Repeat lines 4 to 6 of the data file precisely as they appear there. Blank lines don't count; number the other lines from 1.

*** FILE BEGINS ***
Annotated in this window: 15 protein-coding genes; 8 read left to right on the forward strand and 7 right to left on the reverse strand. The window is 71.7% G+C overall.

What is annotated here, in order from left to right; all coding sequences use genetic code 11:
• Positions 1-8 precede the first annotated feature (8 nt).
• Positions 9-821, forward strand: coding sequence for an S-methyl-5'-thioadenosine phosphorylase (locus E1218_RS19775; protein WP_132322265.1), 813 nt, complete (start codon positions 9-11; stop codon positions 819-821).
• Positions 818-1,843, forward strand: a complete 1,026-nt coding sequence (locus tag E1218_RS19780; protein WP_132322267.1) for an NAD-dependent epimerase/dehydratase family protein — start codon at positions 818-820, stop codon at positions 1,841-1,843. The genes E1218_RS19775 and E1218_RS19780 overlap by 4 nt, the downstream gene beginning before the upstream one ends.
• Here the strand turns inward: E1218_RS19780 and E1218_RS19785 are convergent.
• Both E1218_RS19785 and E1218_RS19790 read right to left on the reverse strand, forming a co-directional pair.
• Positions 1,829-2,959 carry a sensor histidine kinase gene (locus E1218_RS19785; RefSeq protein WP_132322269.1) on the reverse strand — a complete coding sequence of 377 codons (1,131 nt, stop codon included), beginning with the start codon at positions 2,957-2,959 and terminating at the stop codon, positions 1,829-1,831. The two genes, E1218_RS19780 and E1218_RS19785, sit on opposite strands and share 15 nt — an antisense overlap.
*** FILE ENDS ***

• Positions 9-821, forward strand: coding sequence for an S-methyl-5'-thioadenosine phosphorylase (locus E1218_RS19775; protein WP_132322265.1), 813 nt, complete (start codon positions 9-11; stop codon positions 819-821).
• Positions 818-1,843, forward strand: a complete 1,026-nt coding sequence (locus tag E1218_RS19780; protein WP_132322267.1) for an NAD-dependent epimerase/dehydratase family protein — start codon at positions 818-820, stop codon at positions 1,841-1,843. The genes E1218_RS19775 and E1218_RS19780 overlap by 4 nt, the downstream gene beginning before the upstream one ends.
• Here the strand turns inward: E1218_RS19780 and E1218_RS19785 are convergent.